February 2016. After a discussion on the potential for biocontrol of the vespid wasps in New Zealand, a member wrote about one particular wasp that has caused much damage to parts of the Pacific – the Erythrina gall wasp. He wrote:
Probably the worst wasp, both culturally and ecologically, has been the Erythrina gall wasp which showed up around tiin the late 1990s or early 2000s. Over the past 15 years has destroyed the culturally important Erythrina variegata var orientalis, which was central to the Samoan shifting agricultural system, about the most common living fence or boundary planting in Tonga, Samoa, New Caledonia, Vanuatu, Rotuma, and Fiji and was central to the traditional yearly calendar which was linked to the yam planting season. It was also a beautiful tree. It has virtually disappeared in Fiji and in parts of Tonga and Samoa and was represented by endemic species in Hawaii. The introduction of a parasitic wasp from East Africa seemed to offer some hope in Hawaii.
A member from Hawaii replied that biocontrol using Eurytoma erythrinae has done well at least in the context of the endemic Erythrina. However, there are still parts of the plant, notably the flowers and seedpods, that can get hit quite heavily. Another species is being considered for release which should reduce populations of the Erythrina gall wasp even further and increase flower seed and yield (of course we still have to contend with the bruchid seed borer!)
In New Zealand, one species, Erythrinax sykesii : Coral Tree – Flame Tree – is an invasive and unwanted species, in particular in the Northern parts of the North Island. (http://whangareiflora.weebly.com/invasive-plants.ht).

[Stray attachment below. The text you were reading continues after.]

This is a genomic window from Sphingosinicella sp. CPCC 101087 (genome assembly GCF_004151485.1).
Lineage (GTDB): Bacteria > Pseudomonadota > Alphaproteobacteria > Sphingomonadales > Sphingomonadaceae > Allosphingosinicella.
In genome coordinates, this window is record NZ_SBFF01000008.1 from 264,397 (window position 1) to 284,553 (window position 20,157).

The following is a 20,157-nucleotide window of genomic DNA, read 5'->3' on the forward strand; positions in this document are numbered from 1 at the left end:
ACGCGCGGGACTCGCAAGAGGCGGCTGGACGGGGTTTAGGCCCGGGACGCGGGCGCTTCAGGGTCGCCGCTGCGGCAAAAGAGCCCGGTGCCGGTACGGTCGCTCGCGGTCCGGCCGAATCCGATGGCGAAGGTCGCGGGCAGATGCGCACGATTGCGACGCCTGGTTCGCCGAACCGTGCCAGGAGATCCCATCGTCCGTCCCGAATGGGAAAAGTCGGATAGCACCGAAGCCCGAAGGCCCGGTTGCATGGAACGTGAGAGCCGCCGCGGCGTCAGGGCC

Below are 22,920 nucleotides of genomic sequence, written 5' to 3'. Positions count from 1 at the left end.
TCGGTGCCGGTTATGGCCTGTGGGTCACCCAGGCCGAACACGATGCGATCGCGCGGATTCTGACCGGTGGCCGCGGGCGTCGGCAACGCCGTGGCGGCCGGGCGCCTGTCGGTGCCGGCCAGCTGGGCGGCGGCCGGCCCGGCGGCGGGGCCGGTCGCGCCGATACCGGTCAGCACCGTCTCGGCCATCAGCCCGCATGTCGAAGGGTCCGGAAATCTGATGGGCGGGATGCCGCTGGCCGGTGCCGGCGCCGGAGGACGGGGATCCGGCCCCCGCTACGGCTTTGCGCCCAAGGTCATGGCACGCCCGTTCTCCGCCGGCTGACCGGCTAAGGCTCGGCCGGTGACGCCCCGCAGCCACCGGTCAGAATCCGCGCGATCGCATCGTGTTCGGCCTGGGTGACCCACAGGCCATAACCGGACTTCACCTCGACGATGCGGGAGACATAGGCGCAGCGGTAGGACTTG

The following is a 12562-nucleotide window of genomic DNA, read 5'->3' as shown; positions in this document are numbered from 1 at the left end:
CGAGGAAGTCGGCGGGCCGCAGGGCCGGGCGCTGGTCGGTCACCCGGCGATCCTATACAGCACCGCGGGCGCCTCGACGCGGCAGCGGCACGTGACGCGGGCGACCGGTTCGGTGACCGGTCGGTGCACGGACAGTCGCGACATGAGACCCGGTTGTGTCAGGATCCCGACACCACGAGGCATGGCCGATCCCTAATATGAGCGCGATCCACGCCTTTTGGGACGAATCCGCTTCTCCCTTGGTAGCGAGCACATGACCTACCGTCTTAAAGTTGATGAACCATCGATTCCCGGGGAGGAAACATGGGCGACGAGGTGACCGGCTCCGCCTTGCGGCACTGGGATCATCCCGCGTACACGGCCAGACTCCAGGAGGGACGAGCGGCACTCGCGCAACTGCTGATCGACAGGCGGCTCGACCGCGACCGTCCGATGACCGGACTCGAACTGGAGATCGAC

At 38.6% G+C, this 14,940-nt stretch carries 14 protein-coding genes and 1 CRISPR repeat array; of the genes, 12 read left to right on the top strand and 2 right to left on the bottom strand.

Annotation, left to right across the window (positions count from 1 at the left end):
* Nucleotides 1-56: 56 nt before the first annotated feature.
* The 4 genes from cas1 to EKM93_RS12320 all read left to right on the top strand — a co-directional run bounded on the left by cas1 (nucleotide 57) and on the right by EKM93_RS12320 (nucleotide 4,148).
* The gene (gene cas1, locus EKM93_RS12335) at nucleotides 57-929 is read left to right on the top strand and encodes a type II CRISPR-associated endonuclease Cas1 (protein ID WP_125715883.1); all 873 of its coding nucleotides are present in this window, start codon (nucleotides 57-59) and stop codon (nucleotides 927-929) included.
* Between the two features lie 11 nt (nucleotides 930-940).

Erythrina crist-galli: Common name, Coral Tree. Deciduous tree E. crista-galli which is a large tree with bright red flowers. It was planted freely by early settlers and is one of the widely grown species, and has become an invasive plant.
It appears that New Zealand has species different from the E variegate var. orientalis but sometimes biocontrol agents are not too species specific.
The problem of how to manage the gall wasp was raised. The question of why more was not done to control the wasp was asked. One factor was the rapid spread of the wasp in Pacific island countries, and the other was that many countries viewed Erythrina as an unwanted species as it was host to the caterpillar of the fruit piercing moth. There are many who want to get rid of the trees in places where fruit piercing moth is a problem, but there are also many people who are more concerned with the loss of the Erythrina trees, and suggest that there are other ways of controlling the fruit piercing moth.
The situation in french Polynesia was presented in full (see below). The EGW was detected in Tahiti by the Dept of Ag in 2010 (http://www.li-an.fr/jyves/Talk_Meyer_Quadrastichus_erythrinae_2010.pdf). The EGW killed many Erythrina variegata and attacked the rare endemic and legally protected Erythrina tahitensis, especially those at low elevation. An assessment of the impacts of EGW was conducted by a student (and Dr J-Y Meyer) in 2013 on wild populations of E. tahitensis located at mid-elevation, and by a graduate student from the University of French Polynesia in 2013-2014 on cultivated E. tahitensis plants at low elevation (with our Dept of Agriculture and Dept of Environment). The parasitoid was not introduced for administrative and financial reasons, so only chemical treatments (using imidacloprid by injection or spraying) was done on cultivated plants; there was relatively good success. However, in 2015, there were no further signs of EGW attacks on wild populations of E. tahitensis, and the same was true for some cultivated plants at low elevation; there was no clear explanation for this. There may have been a decrease in the EGW because of a longer dry season, or even an accidental introduction of the parasitoïd which was not recorded in 2014. Monitoring of E. tahitensis in cultivation and in the wild is on-going.
On Guam, the introduction of the gall wasp and the loss of Erythrina is considered fortuitous. A fact sheet on the fruit piercing moth was provided (see below). Today, the problem of the fruit piercing moth has almost disappeared, whereas it caused a major problem before the introduction of the wasp.
Tonga does not have endemic Erythrina species, and the tree is not of economic value, so it is waiting to see the results of the biological control in Hawaii before making a decision to bring in the parasitoid of the wasp.